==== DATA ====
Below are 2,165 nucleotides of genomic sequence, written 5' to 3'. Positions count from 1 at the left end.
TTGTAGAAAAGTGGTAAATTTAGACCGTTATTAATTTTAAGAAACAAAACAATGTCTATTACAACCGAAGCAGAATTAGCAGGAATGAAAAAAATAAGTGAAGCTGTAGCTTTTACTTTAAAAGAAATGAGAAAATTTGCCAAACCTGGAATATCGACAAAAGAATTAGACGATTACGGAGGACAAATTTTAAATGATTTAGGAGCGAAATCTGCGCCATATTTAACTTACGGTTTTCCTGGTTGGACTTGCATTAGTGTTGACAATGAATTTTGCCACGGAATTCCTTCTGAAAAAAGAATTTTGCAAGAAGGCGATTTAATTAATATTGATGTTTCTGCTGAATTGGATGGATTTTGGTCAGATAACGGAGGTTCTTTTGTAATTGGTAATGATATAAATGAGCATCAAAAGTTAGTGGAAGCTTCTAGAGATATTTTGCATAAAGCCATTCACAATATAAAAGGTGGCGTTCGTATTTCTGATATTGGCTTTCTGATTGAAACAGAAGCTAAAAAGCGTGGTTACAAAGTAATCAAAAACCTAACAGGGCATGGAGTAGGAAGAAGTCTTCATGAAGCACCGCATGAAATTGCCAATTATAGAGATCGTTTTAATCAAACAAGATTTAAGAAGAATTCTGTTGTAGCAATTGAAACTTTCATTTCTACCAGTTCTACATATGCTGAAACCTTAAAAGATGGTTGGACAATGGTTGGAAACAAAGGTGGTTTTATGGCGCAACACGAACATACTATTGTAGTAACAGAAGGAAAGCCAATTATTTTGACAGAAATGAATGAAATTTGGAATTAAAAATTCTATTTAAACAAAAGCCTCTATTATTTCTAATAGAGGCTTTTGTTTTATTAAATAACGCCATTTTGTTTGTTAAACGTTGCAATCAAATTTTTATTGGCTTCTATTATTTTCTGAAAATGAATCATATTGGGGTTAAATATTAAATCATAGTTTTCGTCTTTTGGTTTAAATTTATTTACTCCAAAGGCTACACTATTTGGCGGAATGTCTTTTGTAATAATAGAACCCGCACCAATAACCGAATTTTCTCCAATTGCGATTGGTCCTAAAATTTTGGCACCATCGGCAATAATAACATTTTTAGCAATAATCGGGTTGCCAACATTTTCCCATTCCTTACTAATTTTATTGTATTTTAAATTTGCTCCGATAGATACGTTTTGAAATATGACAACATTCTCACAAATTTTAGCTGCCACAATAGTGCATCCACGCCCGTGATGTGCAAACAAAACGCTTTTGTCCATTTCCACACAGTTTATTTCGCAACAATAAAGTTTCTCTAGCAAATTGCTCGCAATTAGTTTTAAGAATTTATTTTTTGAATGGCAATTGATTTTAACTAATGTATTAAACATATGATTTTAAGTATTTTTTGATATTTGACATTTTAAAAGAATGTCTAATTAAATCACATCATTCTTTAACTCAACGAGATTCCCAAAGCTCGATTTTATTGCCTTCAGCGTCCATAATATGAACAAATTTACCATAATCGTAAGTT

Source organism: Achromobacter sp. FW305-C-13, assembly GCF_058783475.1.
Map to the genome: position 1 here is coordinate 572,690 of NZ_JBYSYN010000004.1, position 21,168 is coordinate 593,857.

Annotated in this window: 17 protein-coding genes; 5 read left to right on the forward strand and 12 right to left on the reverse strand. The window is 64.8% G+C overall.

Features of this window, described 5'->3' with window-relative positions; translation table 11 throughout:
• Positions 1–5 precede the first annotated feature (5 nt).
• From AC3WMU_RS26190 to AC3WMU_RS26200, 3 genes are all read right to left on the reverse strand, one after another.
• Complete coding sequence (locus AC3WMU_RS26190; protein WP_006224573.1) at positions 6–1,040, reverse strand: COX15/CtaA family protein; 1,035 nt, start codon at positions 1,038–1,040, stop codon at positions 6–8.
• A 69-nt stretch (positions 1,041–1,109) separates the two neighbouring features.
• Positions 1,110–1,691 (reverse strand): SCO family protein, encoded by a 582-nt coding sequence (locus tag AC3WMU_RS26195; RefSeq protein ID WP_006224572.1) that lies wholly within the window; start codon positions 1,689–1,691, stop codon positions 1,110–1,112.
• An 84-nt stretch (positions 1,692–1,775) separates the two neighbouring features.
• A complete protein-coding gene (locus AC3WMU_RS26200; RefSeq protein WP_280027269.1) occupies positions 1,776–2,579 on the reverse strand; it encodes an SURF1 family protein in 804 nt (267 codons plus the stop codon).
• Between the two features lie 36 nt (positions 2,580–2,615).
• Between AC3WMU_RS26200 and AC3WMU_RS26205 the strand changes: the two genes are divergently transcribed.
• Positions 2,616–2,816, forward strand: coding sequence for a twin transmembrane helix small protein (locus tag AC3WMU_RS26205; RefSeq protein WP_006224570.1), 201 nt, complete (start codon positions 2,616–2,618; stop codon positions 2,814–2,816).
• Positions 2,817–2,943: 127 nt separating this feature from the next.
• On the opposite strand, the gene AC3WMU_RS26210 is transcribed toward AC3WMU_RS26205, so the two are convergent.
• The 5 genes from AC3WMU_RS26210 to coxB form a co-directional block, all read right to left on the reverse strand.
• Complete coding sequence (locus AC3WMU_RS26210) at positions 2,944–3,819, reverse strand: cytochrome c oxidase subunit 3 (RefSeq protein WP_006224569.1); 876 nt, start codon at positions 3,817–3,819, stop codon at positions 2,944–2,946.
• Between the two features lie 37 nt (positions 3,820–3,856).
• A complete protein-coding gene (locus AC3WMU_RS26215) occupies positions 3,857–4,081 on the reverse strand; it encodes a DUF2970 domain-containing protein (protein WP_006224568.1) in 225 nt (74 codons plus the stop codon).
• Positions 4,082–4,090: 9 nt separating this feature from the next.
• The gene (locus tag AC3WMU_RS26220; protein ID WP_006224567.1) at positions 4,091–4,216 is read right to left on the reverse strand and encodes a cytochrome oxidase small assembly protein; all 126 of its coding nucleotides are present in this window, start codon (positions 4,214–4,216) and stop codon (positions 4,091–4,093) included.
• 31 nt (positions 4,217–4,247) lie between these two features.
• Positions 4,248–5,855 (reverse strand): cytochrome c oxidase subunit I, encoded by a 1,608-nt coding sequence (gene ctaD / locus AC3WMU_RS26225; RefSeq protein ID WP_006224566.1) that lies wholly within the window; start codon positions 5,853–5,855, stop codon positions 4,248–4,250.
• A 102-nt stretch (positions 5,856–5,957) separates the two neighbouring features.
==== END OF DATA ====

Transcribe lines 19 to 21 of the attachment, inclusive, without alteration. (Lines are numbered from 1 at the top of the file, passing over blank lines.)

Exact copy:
• The 5 genes from AC3WMU_RS26210 to coxB form a co-directional block, all read right to left on the reverse strand.
• Complete coding sequence (locus AC3WMU_RS26210) at positions 2,944–3,819, reverse strand: cytochrome c oxidase subunit 3 (RefSeq protein WP_006224569.1); 876 nt, start codon at positions 3,817–3,819, stop codon at positions 2,944–2,946.
• Between the two features lie 37 nt (positions 3,820–3,856).